Saturday, August 17, 2013
The Art of Being a Connoisseur of PT...and My Unexpected Summer
So what do you think it takes to be such a connoisseur of physical therapy?
Let me provide a few of the high points in my credentials:
1) Car accident/rear ended on my way to class my senior year of college (yep, the guy who hit me - no insurance - totaled a sweet, red 1961 VW bug). Result: a lot of neck and back damage and years of physical therapy.
2) Thrown from a horse in Montana. Result: broken back and yes, more than a year of physical therapy.
3) Fell down two stairs into garage (seriously!). Result: severely sprained ankle and a couple months physical therapy.
Which brings me to the summer of 2013. I've spent a lot of it on the couch. Unfortunately.
And yesterday I found myself again with a physical therapist. Referred by my Head and Neck Surgeon (those folks must have been feeling bad about how important they sounded since they used to be call Ear, Nose and Throat Specialists). Anyway, I've spend the summer on a journey of sorts, not a comfortable one at all I might add, to get answers to why I have felt so miserable.
I suspect a few of you I know can totally relate. Mystery symptoms. First you ignore them. I thought I had some cold virus, menopause or exhaustion-thing going all at the same time. Then the dizziness, mental zaps, fatigue, blurry vision, body shocks, and on and on. I've felt like a nut trying to describe how I feel to doctors. The lexicon isn't great when it comes to dizzy.
My summer of 2013 journey led me to an evening brain MRI up in (Lafayette) to rule out multiple sclerosis, stroke and brain tumor. All clear! Which then led me to the Head and Neck Surgery department downtown with a side trip to Audiology. Yep, my hearing is great and no holes in my eardrums or fluid in my ear so I intend to continue to turn the volume up on my to music -- I love it loud.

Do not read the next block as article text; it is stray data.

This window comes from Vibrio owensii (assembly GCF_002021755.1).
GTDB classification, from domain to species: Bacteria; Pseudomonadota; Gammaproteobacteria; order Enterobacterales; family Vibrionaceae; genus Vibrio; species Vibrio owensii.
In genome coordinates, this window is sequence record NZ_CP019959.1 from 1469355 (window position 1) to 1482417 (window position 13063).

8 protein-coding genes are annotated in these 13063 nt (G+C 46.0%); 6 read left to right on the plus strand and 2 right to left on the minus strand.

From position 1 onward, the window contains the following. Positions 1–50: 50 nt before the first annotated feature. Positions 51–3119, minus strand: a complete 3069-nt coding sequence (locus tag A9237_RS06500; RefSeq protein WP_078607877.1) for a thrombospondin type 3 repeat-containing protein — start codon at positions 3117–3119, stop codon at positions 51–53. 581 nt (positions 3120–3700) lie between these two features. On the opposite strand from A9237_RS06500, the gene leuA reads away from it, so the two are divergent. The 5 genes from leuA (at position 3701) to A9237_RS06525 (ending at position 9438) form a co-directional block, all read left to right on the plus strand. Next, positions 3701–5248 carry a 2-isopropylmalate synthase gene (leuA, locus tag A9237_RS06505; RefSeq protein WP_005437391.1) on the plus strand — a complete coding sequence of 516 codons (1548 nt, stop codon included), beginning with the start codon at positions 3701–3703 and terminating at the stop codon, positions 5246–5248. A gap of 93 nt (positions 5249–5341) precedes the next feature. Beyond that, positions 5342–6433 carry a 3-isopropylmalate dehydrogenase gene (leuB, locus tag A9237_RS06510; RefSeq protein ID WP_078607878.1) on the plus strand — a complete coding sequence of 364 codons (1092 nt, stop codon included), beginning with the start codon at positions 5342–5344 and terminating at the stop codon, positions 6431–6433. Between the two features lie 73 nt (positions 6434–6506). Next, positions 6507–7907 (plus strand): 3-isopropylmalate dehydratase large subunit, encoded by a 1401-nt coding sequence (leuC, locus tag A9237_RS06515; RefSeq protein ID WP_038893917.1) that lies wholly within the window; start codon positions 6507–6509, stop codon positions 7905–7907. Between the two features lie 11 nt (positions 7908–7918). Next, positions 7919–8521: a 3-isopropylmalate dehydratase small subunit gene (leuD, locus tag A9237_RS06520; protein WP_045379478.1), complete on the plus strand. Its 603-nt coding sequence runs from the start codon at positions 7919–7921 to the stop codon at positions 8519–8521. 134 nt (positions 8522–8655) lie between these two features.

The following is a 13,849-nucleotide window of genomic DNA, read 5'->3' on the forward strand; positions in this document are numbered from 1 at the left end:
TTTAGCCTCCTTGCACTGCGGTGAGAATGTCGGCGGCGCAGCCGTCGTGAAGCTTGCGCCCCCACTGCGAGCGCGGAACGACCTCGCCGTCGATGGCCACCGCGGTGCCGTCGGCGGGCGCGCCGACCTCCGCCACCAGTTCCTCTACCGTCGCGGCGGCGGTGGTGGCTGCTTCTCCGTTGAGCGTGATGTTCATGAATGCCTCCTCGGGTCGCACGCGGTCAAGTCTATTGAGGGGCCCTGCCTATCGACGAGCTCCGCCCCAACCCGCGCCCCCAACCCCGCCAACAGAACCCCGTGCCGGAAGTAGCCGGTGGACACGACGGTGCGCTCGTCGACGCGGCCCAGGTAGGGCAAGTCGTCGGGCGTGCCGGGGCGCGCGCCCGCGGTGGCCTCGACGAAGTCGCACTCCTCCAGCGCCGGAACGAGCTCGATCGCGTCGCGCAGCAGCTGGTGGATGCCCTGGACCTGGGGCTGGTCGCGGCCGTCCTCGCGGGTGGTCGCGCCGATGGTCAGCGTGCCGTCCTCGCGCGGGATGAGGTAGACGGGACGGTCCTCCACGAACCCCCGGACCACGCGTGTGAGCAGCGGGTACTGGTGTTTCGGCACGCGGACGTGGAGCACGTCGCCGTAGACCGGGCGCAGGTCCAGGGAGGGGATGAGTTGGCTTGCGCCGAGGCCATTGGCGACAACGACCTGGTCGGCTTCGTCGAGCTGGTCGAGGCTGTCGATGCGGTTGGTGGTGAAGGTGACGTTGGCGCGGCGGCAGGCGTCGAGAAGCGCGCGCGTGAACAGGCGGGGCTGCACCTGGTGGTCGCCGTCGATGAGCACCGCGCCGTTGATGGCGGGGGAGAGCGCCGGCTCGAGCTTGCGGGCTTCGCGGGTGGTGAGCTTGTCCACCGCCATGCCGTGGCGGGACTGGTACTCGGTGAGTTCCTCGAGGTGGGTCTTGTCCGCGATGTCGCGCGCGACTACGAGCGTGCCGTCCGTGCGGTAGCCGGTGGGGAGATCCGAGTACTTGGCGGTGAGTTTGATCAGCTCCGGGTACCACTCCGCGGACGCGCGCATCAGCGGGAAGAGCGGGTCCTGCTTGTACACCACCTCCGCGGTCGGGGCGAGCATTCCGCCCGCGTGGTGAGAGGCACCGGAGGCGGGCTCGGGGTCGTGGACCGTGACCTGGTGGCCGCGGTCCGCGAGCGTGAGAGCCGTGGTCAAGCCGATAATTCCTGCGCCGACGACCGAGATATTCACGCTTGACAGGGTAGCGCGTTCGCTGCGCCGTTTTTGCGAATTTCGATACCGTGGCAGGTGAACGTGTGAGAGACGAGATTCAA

It's a process of narrowing and eliminating more than identifying. Sometimes that is how life's difficulties are - you have to eliminate what it isn't before you can land on what it is.
So are you still interested? Actually I'm getting bored with the topic, except I have to live with myself, in this body that is simply not cooperating.
Okay, back to the ENT (sorry I just can't do this surgeon thing). She got it. I was talking her language. And yes, I hugged she when I left.
While she couldn't be positive without more tests, it sounds like inner ear which of course makes total sense based on the symptoms. It's just there isn't anything much more specific than that. We are just going with inner ear before she hands me off to the neurologist for investigation into vestibular migraine. I hate the word migraine so I am sticking with inner ear.
And that led me to the physical therapist yesterday and a nice guy named Scott at Kaiser's Skyline PT offices...downtown again (apparently everything related to whatever is going on requires a 45 - 1.5 hour drive to get there!). He spent an hour making me nauseous. And it was a good thing.
First, I had no idea after years of back rehab that these physical therapists also rehab inner ears. Well some do. Kind of made me want to laugh. I prefer back massages, just to be clear. But now Scott has allowed me to add to my resume of physical therapy experiences.
So it was a bit too easy for him to get me off balance, spinning and reaching for a bucket. Again, while he doesn't know precisely why or how... he pretty sure I don't need any more tests ... inner ear problem. He's also pretty sure it's not vestibular migraine (I like him alot). And he sent me home with 'phase one' exercises for my brain/inner ear combo. Basically I do these every day until they no long make me sick, dizzy or visually unfocused. Fun. Then he'll give me tougher exercises, and so on.
It could take up to a year to "fix" this. But at least I know where the damage is and that it can be fixed. That's a hopeful place for someone who has virtually stopped driving and doing much of anything. My introvert tendencies are in full display - just not feeling super social this summer.
But the really bad news was delivered at the very end of my session with Scott. He recommended some dietary changes to help with the symptoms - no caffeine (coffee!), no salt (as in don't touch a shaker and no processed foods with salt), no chocolate (enough said).
If I wasn't depressed before he just sent me over the ledge. So which do you think I am mourning most? Yep, it's the coffee.
So if you made it to the end of my tale, you get a gold star in my book.